The Golden State Warriors and GSW Arena have officially broken ground for Chase Center, the state-of-the-art sports and entertainment complex being built in San Francisco’s Mission Bay neighborhood. The ceremony, emceed by the host of Entertainment Tonight, Kevin Frazier, also included Warriors owner and CEO Joe Lacob, co-owner Peter Guber, president and chief operating officer Rick Welts, head coach Steve Kerr, forward Kevin Durant, San Francisco mayor Edwin M Lee, and Chase CEO of consumer banking Thasunda Duckett.
“Today marks a great day for our organization and the entire Bay Area,” said Welts at the ceremony on January 17. “Chase Center and the surrounding district will be a destination for the entire community and today’s ceremony celebrates the breaking of ground for a state-of-the-art sports and entertainment complex in San Francisco. We look forward to building a destination filled with energy and excitement for the entire Bay Area.”
Chase Center, which is scheduled to open for the start of the 2019/2020 NBA season, will play host to a variety of events, including concerts, family shows and conventions, in addition to Warriors basketball.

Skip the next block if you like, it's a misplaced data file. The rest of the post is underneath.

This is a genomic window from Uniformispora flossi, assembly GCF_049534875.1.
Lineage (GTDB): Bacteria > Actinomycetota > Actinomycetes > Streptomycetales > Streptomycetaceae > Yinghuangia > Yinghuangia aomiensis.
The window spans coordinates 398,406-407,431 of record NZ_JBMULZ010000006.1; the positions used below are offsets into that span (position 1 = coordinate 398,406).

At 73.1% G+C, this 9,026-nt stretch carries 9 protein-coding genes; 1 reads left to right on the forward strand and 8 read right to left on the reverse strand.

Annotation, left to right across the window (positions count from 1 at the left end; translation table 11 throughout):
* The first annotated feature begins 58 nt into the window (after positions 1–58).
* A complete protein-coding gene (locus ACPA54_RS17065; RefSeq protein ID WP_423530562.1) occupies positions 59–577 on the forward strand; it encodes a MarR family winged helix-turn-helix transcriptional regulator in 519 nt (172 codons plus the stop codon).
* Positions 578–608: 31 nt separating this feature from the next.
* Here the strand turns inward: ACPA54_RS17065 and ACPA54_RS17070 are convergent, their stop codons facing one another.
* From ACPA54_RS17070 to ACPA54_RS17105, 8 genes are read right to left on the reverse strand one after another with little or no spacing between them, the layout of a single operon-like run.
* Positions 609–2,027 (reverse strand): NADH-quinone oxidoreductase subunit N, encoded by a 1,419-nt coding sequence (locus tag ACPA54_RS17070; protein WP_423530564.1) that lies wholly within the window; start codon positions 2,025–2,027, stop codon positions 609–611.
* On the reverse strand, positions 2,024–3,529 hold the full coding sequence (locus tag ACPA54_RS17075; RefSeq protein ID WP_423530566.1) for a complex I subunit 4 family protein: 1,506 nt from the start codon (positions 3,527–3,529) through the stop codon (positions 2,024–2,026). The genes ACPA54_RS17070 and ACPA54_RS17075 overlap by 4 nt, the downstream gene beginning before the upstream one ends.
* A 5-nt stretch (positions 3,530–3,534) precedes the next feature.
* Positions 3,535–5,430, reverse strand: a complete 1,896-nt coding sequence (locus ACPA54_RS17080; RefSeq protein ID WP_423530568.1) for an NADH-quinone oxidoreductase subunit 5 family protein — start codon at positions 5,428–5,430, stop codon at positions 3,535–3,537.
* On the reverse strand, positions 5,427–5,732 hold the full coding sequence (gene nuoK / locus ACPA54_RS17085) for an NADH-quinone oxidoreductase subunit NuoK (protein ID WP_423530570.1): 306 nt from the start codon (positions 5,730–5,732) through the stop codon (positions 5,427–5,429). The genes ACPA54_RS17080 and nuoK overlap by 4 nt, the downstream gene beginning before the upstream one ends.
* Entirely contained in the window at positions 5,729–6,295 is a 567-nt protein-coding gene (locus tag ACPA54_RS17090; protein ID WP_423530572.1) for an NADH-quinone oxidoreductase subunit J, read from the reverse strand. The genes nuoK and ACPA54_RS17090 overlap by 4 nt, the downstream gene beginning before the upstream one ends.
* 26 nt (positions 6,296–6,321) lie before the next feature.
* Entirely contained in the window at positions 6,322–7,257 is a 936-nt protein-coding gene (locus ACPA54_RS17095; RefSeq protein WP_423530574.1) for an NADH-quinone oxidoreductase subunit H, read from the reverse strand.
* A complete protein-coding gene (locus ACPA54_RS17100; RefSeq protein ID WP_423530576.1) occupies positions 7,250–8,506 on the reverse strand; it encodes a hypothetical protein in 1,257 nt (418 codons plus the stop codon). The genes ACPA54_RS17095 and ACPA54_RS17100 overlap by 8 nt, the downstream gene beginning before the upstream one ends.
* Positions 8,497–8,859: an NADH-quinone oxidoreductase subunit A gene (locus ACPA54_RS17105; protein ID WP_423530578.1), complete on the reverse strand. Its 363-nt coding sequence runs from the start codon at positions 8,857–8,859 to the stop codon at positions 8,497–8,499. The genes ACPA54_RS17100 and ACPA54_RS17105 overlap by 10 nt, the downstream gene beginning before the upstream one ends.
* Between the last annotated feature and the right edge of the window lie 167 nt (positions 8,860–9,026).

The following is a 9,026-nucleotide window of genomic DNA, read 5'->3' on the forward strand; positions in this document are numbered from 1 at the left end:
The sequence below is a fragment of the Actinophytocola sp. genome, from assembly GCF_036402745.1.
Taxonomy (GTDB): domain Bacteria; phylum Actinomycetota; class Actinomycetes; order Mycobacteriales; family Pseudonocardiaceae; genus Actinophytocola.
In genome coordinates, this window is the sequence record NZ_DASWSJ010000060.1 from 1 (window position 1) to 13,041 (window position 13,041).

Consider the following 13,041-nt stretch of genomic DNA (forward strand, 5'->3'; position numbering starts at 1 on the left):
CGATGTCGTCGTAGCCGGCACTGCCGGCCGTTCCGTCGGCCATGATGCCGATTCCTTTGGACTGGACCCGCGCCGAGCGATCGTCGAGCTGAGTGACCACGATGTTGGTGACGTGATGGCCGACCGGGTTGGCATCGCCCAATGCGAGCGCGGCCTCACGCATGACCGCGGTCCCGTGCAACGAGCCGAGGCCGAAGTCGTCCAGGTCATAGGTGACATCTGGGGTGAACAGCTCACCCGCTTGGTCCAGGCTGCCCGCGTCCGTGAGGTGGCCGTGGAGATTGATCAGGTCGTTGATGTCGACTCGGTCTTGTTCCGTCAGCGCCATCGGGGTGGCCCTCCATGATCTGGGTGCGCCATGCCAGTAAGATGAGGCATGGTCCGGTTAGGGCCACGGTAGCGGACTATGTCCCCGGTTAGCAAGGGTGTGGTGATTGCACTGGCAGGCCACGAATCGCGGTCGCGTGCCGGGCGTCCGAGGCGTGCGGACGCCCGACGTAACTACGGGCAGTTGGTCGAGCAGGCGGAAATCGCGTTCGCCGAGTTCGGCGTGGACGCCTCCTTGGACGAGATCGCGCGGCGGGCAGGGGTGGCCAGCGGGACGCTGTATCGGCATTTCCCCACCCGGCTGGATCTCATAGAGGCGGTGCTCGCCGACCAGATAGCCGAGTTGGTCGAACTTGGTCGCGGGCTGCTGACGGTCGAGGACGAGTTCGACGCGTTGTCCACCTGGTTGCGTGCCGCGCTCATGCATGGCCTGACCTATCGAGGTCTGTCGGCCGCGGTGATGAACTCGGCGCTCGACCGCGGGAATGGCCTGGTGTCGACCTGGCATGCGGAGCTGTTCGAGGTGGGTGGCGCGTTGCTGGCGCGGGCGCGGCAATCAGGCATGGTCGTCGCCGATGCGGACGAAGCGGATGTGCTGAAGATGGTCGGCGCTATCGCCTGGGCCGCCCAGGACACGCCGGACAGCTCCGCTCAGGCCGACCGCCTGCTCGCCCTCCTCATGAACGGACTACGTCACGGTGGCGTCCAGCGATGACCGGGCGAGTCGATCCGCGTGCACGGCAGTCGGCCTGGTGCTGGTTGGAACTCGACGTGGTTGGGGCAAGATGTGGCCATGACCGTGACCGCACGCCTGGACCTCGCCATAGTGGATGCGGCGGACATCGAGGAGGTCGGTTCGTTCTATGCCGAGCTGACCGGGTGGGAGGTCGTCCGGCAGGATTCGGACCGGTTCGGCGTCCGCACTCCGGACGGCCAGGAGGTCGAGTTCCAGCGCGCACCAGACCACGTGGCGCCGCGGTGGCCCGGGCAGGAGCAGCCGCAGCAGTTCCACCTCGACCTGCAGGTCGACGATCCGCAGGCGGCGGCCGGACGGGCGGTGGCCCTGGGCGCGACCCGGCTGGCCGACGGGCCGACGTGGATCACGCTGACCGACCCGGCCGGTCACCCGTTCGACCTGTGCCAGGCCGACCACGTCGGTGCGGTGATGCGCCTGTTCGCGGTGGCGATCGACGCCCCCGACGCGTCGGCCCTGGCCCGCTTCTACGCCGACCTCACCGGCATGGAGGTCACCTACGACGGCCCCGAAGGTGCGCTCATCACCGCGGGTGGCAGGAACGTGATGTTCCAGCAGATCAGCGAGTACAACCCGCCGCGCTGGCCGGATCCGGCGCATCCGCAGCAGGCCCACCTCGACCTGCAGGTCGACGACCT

“Chase Center will make history, not only as the home of our beloved Warriors, but as the only 100% privately financed arena in the USA,” said Lee. “This is no small feat. Typically, the taxpayers are asked to pay for or subsidize professional sports facilities, or at least provide public land, but the Warriors are paying for this venue on land they purchased themselves.”
The 18,000-seat Chase Center will anchor a district of 11 acres of restaurants, cafes, offices, public plazas and other amenities the neighborhood currently lacks, along with a new five-and-a half-acre public waterfront park. Chase Center will be located on a major Muni Metro rail line with easy links to BART and other transit options. When complete, it will be the only privately financed facility of its kind built on private property in the modern era of professional sports.
Chase Center will be built on a vacant lot that has been slated for development since 1998. The team entered into an agreement to purchase the property in 2014, and has spent two years participating in a public planning process. The project won approval from all regulatory agencies and city commissions, including a unanimous vote at the San Francisco Board of Supervisors. The Superior Court and, most recently, the California State Court of Appeals upheld the project, paving the way for the ground breaking.